by Robert Nott, Santa Fe New Mexican
Jan. 17, 2018

There was a time when New Mexicans could say, “Thank God for Mississippi,” because that state always performed just a little bit worse than New Mexico in various national rankings, keeping us from being rated dead last.

This year, the motto should be “Thank God for Nevada,” because it was the only state that scored lower than New Mexico when it comes to public education, according to the annual Quality Counts report by the national Education Week magazine.

The report, released Wednesday, ranks New Mexico 50th out of 50 states and the District of Columbia, with a score of 66.2, or a D.

Mississippi edged out New Mexico with a D-plus this year, earning a score of 66.8. Nevada earned 65 — a D.

No state earned an A in the report. Massachusetts took the top spot with a B-plus, followed by New Jersey, Vermont, New Hampshire and Connecticut — all B’s.

It was the third blow in recent days by a national study that says a high poverty rate is hindering children.

Quality Counts comes just days after the personal finance website WalletHub issued a report calling New Mexico the worst state to raise a family and the nonprofit New Mexico Voices for Children released its annual Kids Count Data Book, showing a rise in poverty among the state’s children — to 29 percent — and a decline in the number of kids with health insurance.

Kids Count also gave New Mexico a poor grade for its public education system.

Not surprisingly, Quality Counts said, states with stronger economies tend to have better school systems.

Sterling Lloyd, assistant director of the Education Week Research Center, made that point in an interview Wednesday as he reviewed the impact of poverty on poor-performing states like New Mexico.

“Poverty gaps make a difference,” Lloyd said. “Research shows that children facing fewer risk factors, such as living in poverty, are more likely to achieve academically.”

New Mexico frequently ranks near or at the bottom in public education measures when compared to other states. Last year, the state also received a D and ranked 49th in the Quality Counts report. The two previous years, it earned a D-minus, down from three consecutive C’s.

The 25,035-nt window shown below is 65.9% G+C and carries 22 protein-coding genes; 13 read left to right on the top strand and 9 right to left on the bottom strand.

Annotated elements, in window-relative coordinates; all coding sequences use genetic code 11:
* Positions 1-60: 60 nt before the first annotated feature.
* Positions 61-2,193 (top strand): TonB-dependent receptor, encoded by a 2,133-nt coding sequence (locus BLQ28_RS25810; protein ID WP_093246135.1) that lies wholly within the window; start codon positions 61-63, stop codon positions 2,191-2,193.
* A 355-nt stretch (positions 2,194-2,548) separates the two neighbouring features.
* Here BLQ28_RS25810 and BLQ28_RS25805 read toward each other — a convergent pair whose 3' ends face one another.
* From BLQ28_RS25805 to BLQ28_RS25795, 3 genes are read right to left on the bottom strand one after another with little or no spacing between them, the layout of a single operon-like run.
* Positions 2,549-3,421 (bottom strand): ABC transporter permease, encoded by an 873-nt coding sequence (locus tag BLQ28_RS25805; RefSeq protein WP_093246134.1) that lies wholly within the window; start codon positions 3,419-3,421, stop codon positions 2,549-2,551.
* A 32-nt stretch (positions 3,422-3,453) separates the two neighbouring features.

Quality Counts, now in its 22nd year, reviews three components of each state’s education system: funding distribution, student achievement and what the report calls its “chance-for-success” index. New Mexico earned a D-plus in the latter category, which measures an education system’s effect on children from preschool to college and career. The state showed slight gains in the number of children enrolled in early childhood education programs and a bump in its high school graduation rate over the year, the report says.

New Mexico earned its worst grade, a D-minus, in achievement. Scores on standardized tests in the state remain dismal, with just 19.7 percent of students in grades 3-11 showing proficiency in math and 28.6 percent proficient in language arts on the most recent round of PARCC exams, administered by a consortium of states called the Partnership for Assessment of Readiness for College and Careers.

New Mexico earned its best grade, a C-minus, in how it divvies up education funding. The state uses a per-pupil spending formula that, while imperfect in some critics’ views, attempts to address the issue of equality by taking into account various factors ranging from English-language proficiency to special-education needs.

The question of whether the state is spending enough on public education is at the heart of a pending lawsuit filed by several school districts, parents and students. First Judicial District Judge Sarah Singleton is expected to rule on that case sometime this spring.

Quality Counts does not look at individual programs or policies that might make a difference when it comes to improving student achievement.

“We put the data out on a 50-state basis and hope it’s a useful resource for policymakers in the state to consider,” Lloyd said.

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